Among the first of the late 60s anti-war films that reflected growing concern over the Vietnam War, How I Won the War takes a cold, dark look at the Good War, World War II. In adapting Patrick Ryan’s 1963 novel, screenwriter Charles Wood and director Richard Lester offered a narrative fractured by characters making side comments to the camera, stylized cinematography, inserts of newsreel war footage, and plenty of absurdist humor and slapstick. Ernest Goodbody (Michael Crawford) is a bumbling British officer who manages to get most of his small company of musketeers killed while on a mission in North Africa to set up a cricket pitch behind enemy lines for officers of the advancing British army. The rest of the company dies in an ensuing campaign in Europe near the war’s end, but all of the men continue to march along, appearing as monochromatic ghosts. (Original prints of the film intercut real battle footage tinted to match the color of the soon-to-be ghost soldier. Some prints of the film, including one shown on Turner Classic Movies, present the newsreel shots in black and white, undercutting the stylized touch.) The story is framed as a flashback, with Goodbody relating his version of events to a German officer (Karl Michael Vogler), while the real version of events, demonstrating Goodbody’s ineptitude, plays out on screen. Among the supporting players are John Lennon, who had worked with Lester on A Hard Day’s Night and Help; Roy Kinnear, a Lester regular, as a fat soldier who is certain his wife is cheating on him; Jack MacGowran as the troop’s designated fool, and Michael Hordern as a general almost as oblivious to his suffering men as Goodbody. —Tom Wiener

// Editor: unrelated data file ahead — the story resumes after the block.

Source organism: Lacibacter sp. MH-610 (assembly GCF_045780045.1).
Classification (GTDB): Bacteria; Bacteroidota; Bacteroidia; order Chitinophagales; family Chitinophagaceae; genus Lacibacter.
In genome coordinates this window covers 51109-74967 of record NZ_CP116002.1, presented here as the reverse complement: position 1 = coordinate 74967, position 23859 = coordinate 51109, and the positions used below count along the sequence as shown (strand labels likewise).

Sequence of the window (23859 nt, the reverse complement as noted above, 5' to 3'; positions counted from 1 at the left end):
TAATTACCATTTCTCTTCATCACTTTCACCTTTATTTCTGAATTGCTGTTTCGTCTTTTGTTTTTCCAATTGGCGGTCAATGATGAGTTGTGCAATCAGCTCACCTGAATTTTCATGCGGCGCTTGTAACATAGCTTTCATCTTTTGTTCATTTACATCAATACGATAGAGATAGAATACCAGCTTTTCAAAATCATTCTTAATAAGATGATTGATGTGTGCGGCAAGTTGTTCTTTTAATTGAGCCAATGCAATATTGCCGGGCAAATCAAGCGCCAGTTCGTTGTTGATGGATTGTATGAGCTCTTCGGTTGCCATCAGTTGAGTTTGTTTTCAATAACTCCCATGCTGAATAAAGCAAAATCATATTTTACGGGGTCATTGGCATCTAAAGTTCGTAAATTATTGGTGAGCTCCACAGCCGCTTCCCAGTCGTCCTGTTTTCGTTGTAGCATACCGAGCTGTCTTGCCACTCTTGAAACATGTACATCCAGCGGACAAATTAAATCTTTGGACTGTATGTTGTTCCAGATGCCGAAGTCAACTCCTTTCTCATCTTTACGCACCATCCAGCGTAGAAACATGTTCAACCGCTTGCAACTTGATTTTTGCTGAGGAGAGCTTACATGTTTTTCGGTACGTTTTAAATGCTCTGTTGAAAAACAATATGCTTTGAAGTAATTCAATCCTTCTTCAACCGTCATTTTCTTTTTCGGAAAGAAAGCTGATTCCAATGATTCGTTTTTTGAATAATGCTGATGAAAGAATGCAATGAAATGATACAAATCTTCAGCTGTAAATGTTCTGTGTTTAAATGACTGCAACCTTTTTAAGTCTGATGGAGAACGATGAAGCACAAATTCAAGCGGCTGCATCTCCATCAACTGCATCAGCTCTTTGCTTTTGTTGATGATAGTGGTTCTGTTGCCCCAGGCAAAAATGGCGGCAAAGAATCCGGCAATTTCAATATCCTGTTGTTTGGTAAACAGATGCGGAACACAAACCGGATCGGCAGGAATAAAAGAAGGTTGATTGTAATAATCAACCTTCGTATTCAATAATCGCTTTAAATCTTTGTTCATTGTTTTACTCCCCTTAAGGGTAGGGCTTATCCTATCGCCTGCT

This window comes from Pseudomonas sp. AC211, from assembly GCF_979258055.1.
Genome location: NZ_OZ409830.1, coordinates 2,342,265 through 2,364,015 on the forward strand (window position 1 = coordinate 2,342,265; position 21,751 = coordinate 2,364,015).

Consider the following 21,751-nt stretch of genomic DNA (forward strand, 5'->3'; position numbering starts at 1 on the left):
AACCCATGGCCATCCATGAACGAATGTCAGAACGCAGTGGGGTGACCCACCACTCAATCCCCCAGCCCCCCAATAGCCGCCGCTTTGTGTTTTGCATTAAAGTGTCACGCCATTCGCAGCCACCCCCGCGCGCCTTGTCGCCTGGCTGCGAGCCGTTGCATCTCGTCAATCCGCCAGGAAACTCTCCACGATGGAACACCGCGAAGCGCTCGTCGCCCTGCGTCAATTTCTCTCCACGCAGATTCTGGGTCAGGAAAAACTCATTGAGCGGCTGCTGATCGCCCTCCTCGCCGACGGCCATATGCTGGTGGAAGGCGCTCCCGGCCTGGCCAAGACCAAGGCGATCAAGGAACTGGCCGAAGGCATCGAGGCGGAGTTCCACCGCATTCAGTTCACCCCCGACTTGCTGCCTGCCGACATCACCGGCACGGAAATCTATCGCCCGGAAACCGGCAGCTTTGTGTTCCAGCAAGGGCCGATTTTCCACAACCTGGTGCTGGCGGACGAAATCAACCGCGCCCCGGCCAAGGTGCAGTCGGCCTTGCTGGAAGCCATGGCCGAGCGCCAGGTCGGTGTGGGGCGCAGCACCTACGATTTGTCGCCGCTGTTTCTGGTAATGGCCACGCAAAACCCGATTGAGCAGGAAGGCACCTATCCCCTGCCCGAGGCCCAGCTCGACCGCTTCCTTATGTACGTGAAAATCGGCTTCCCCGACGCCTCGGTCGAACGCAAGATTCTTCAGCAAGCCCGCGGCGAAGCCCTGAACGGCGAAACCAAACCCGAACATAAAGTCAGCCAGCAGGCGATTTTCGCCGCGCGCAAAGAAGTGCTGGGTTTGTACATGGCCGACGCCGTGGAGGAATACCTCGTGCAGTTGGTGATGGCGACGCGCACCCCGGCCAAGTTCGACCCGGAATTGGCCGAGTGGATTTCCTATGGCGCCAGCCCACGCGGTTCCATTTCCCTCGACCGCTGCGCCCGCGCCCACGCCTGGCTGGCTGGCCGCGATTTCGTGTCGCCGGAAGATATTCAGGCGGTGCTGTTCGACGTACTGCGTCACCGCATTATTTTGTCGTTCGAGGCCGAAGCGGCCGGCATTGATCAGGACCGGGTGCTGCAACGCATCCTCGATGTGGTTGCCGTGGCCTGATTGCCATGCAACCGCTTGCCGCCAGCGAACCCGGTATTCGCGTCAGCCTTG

If any single director can encapsulate the popular image of Britain in the Swinging Sixties, then it is probably Richard Lester. With his use of flamboyant cinematic devices and liking for zany humour, he captured the vitality, and sometimes the triviality, of the period more vividly than any other director. This has been somewhat to the detriment of his later work which, whilst more conventional in style, has qualities which have been overshadowed by his fashionable earlier output.
Lester was born in Philadelphia, USA, on 19 January 1932. After graduating in clinical psychology from the University of Pennsylvania, he began his career in American television as a stagehand, rising to become a director at just 20. He left for Europe in 1954, settling in Britain in 1956.
His sympathy for anarchic comedy made him an ideal director for the television series A Show Called Fred (ITV, 1956), where he worked with Peter Sellers and Spike Milligan. He teamed up with them again for… read more
The 4K digital restoration has been completed entirely by hand, frame by frame.